Solanum clarum and S. morelliforme as Novel Model Species for Studies of Epiphytism
- 1United States Department of Agriculture-Agricultural Research Service, Vegetable Crops Research Unit, Madison, WI, USA
- 2Department of Horticulture, University of Wisconsin-Madison, Madison, WI, USA
The natural history of epiphytic plant species has been extensively studied. However, little is known about the physiology and genetics of epiphytism. This is due to difficulties associated with growing epiphytic plants and the lack of tools for genomics studies and genetic manipulations. In this study, tubers were generated from 223 accessions of 42 wild potato Solanum species, including the epiphytic species S. morelliforme and its sister species S. clarum. Lyophilized samples were analyzed for 12 minerals using inductively coupled plasma optical emission spectrometry. Mineral levels in tubers of S. morelliforme and S. clarum were among the highest for 10 out of the 12 elements evaluated. These two wild potato relatives are native to southern Mexico and Central America and live as epiphytes or in epiphytic-like conditions. We propose the use of S. morelliforme and S. clarum as model organisms for the study of mineral uptake efficiency. They have a short life cycle, can be propagated vegetatively via tubers or cuttings, and can be easily grown in controlled environments. In addition, genome sequence data are available for potato. Transgenic manipulations and somatic fusions will allow the movement of genes from these epiphytes to cultivated potato.
Epiphytes encompass an unusual group of plant species that grow on other plants, typically in the crowns of trees, without parasitizing them. They are considered one of the most threatened plant groups (Mondragon et al., 2015). The 27,614 species of vascular epiphytes account for 9% of extant vascular plant diversity (Zotz, 2013). Vascular epiphytes range from ferns to flowering orchids and bromeliads. The biology and ecology of these unique plants has been extensively studied (reviewed by Mondragon et al., 2015). However, the physiology and genetics of epiphytism has received much less attention.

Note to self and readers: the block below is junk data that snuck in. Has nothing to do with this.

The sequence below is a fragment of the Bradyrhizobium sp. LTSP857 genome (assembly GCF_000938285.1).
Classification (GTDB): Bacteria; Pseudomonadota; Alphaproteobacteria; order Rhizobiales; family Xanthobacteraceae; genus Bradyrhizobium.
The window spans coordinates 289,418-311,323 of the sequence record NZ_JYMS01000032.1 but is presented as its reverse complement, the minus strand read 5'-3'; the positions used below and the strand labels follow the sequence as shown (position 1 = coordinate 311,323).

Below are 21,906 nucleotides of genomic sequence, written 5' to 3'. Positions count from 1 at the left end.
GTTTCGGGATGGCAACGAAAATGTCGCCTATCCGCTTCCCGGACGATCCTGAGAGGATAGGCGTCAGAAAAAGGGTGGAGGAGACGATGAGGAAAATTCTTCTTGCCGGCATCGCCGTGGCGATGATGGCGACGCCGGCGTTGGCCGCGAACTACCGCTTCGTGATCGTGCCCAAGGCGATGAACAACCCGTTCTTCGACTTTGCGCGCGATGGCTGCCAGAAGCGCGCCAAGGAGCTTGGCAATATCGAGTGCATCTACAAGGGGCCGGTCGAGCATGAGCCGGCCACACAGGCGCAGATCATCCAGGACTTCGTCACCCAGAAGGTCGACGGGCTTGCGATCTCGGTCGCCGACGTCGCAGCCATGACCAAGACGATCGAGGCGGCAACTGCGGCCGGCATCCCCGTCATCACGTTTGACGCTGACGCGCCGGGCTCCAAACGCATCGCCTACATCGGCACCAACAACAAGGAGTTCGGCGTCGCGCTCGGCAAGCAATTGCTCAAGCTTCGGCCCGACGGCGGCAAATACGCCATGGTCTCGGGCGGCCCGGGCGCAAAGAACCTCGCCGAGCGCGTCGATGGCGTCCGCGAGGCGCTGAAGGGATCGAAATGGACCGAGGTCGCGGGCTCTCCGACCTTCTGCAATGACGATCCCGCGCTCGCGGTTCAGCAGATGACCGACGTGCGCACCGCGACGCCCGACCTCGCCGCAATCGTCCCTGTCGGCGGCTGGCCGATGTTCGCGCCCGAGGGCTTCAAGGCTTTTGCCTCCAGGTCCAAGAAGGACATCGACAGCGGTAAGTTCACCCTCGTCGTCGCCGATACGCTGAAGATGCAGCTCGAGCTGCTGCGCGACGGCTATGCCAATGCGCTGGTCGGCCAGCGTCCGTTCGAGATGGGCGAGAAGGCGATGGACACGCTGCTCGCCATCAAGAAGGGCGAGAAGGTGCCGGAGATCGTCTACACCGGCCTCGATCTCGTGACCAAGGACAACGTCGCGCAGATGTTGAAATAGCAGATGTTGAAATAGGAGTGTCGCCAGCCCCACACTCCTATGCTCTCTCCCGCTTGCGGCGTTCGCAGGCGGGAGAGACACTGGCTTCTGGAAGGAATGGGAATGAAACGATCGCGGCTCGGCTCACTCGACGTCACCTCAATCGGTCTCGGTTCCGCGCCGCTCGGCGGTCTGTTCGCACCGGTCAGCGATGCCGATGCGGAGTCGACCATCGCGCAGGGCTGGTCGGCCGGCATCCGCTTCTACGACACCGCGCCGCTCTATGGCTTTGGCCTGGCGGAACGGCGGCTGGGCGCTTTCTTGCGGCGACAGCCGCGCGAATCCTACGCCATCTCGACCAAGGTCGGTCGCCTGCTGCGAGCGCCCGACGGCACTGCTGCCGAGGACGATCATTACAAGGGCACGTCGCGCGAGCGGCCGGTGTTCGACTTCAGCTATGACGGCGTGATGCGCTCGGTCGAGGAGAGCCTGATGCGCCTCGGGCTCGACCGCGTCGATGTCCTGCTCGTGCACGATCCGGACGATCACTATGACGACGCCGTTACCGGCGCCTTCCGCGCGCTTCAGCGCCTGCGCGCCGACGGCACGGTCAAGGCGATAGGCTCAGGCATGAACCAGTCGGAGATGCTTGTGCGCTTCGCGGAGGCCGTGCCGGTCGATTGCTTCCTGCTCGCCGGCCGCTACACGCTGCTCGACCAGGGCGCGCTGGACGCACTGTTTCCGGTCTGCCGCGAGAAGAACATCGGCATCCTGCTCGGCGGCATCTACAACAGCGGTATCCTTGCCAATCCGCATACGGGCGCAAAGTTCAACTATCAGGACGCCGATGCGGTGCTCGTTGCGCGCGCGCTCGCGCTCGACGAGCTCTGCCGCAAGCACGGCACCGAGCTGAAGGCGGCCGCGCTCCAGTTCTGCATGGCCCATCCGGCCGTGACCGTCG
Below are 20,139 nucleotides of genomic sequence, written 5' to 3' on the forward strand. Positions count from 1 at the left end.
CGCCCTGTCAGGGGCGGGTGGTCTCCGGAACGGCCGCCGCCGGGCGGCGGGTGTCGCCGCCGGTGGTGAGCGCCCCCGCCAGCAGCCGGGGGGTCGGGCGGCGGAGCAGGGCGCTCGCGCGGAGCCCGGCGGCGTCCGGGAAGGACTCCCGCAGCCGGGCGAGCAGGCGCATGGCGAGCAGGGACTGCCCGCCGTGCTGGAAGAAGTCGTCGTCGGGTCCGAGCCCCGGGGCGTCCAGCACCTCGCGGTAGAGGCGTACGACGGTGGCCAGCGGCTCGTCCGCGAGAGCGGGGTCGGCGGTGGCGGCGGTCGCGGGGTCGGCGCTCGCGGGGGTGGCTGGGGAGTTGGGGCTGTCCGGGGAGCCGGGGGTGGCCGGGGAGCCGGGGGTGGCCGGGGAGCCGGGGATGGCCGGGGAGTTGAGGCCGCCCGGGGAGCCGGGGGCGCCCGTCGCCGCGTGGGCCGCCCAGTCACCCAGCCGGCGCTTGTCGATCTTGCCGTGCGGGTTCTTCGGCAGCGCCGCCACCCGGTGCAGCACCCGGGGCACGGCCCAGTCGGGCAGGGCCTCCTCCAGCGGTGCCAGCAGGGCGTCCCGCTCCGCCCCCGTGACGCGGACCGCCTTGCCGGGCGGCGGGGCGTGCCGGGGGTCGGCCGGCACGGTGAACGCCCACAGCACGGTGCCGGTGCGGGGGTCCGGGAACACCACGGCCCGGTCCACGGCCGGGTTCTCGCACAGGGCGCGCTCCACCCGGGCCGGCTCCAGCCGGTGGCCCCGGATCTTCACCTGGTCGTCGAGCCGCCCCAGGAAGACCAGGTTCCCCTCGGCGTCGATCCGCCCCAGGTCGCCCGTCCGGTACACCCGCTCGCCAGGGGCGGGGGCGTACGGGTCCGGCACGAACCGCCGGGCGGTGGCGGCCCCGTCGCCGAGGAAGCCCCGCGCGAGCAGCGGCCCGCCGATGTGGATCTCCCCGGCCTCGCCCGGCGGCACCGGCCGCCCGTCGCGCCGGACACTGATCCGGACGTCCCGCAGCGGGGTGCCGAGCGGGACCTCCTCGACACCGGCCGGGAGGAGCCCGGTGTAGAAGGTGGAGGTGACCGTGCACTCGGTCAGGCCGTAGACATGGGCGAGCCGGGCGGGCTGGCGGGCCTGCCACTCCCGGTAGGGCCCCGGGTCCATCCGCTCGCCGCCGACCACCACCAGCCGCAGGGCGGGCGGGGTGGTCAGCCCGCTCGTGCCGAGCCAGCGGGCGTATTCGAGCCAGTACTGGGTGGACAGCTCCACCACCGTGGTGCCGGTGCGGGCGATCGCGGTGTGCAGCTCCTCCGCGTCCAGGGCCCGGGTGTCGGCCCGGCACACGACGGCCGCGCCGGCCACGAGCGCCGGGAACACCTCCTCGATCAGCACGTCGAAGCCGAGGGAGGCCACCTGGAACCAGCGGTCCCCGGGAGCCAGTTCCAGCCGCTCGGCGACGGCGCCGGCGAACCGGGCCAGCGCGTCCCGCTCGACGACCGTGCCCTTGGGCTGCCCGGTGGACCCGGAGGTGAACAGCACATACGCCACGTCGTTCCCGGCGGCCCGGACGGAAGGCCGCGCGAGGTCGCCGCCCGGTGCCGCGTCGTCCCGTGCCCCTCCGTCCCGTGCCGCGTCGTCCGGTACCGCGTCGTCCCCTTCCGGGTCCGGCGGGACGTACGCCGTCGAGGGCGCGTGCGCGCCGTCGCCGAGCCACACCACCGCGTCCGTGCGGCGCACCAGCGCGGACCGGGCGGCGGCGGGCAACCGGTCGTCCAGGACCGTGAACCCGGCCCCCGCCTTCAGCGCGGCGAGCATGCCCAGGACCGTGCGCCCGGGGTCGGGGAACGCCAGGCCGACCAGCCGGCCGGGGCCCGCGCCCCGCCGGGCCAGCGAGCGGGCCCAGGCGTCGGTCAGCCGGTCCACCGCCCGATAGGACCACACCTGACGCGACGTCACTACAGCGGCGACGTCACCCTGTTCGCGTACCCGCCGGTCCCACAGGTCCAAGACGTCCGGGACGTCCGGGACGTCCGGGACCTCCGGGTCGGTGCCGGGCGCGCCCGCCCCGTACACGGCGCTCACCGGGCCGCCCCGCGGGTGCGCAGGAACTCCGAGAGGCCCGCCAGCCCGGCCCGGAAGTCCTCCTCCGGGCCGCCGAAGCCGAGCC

There are two main types of vascular epiphytes (Cardelús and Mack, 2010). The first acquires nutrients through organic debris that accumulates on the branches of host plants. This decaying organic debris, called crown humus, accumulates slowly over many years, forming a medium in which epiphytes, such as some fern species, can root and absorb nutrients (Jenik, 1973). Other epiphytes, such as bromeliads, obtain nutrients from the atmosphere through foliar feeding.
The main constraints on epiphytic growth and function are water acquisition, mineral procurement and utilization, and light exposure (Benzing, 1990; Laube and Zotz, 2003). Optimal growth requires the uptake of adequate levels of all essential minerals. The quality of the nutrient medium in the forest canopy can be highly variable and dependent on altitude, climate, humidity, and position above ground level. However, it is generally assumed that epiphytic habitats tend to be low in nutrients and sporadic in water supply (Laube and Zotz, 2003; Zotz, 2004; Zotz and Richter, 2006; Winkler and Zotz, 2008; Cardelús, 2009; Cardelús et al., 2009; Zotz and Asshoff, 2010).
Epiphytes have evolved to grow in low input environments. Adaptations to low mineral environments include slow growth rate, small stature, asexual reproduction, sexual reproduction with a minimum expenditure of non-recoverable mineral nutrients in seed and fruit production, resistance to mineral loss by leaching, tolerance of low mineral levels in living tissue, the capacity to substitute one element for another in metabolism, the ability to exploit mineral sources normally unavailable to higher plants, and the ability to absorb and sequester minerals in dilute solutions (Benzing, 1990; Schmidt and Zotz, 2002; Winkler and Zotz, 2008). The latter strategy is of most interest to scientists seeking to improve nutrient use efficiency in plants. Despite an abundance of research detailing the unique adaptations of epiphytes and their environments, the literature on mineral uptake is largely descriptive, and the genetic and physiological mechanisms of these processes are not well-understood (Luttge, 1989; Benzing, 1990; Zotz and Hietz, 2001; Rains et al., 2003; Zotz, 2004).
An improved understanding of the molecular basis of mineral uptake in epiphytes would contribute to many fields, including conservation biology, germplasm development, crop breeding, and plant physiology. This paper presents two wild potato (Solanum section Petota) relatives as model systems for the identification and characterization of genes responsible for nutrient acquisition and accumulation.
Materials and Methods